An absolutely appalling situation was uncovered in the Australian port of Mackay where five crew members of a Korean bulk carrier were allegedly denied basic rights such as access to food and were forced to work without pay.
The Maritime Union of Australia said one crewmember aboard the C. Summit was found to have malnutrition and a further four claimied they feared for their lives. The ship is owned by Seoul-headquartered Chang Myung Shipping.
The accusations have been substantiated by the International Transport Workers’ Federation (ITF), following an inspection of the vessel. ITF Assistant National Coordinator Matt Purcell said the crew, a mix of Cambodians and Burmese, had been subject to the worst kind of bullying he had encountered.
“We have discovered two contracts, one contract was the one the workers signed prior to boarding and the other, which doesn’t meet even the most basic international standards, was signed shortly after the crew joined the ship,” Purcell said.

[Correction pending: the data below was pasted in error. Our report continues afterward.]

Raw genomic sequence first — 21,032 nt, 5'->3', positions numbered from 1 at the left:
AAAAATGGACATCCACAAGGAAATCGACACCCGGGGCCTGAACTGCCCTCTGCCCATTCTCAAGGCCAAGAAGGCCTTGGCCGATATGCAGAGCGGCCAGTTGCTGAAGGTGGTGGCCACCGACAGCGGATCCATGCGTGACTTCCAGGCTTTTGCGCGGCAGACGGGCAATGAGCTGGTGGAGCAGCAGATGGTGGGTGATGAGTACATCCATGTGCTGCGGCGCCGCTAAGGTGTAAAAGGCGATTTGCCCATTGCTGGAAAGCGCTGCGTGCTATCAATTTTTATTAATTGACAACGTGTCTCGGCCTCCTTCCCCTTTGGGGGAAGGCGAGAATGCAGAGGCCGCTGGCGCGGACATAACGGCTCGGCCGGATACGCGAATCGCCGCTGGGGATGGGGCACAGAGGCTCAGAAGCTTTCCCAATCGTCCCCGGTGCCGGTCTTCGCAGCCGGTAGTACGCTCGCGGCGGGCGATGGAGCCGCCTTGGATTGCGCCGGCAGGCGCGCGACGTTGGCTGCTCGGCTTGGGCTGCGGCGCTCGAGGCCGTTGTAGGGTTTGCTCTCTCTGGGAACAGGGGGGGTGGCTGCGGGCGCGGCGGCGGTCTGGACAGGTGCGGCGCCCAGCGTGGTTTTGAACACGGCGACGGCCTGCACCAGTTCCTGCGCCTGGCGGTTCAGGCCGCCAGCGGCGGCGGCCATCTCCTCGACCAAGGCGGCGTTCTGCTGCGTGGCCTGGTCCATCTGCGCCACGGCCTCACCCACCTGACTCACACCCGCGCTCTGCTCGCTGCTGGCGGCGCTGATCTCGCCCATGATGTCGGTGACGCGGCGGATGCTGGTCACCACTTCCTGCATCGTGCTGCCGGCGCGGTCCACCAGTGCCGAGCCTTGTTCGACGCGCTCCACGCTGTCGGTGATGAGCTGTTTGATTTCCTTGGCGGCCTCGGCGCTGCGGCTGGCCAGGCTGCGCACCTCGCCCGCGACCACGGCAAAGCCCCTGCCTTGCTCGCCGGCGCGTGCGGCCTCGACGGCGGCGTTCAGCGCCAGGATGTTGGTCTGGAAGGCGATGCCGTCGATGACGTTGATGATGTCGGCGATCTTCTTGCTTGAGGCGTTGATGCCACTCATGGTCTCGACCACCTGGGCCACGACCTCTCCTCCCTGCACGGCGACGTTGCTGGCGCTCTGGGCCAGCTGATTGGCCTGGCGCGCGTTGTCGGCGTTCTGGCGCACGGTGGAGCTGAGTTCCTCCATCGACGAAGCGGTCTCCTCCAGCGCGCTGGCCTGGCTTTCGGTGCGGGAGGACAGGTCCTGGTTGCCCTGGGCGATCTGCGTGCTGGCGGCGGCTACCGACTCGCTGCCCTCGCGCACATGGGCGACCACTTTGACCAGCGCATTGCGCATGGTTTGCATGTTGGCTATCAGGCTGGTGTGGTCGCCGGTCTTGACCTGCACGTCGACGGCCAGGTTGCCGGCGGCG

“The crew claim they have received no wages for several months and are forced to do jobs outside of their requirements. “They have been locked in hatches and have survived on what I can only describe as a starvation diet.” One of the fi ve rescued crew told Brisbane’s The Courier-Mail that the crew thad not been paid for three months, had been fed on a reward system, made to work 20 hours a day, and locked in a cargo hold shovelling coal for up to 12 hours at a time. The Indonesian shipmate said the ship’s captain had threatened to kill them and “make it look like suicide”. Media reports also indicate Chang Myung is a repeat offender in that defi ciencies have been noted by a number of different port state control areas. The ship was found to be breaching labour standards in Denmark as recently as November last year.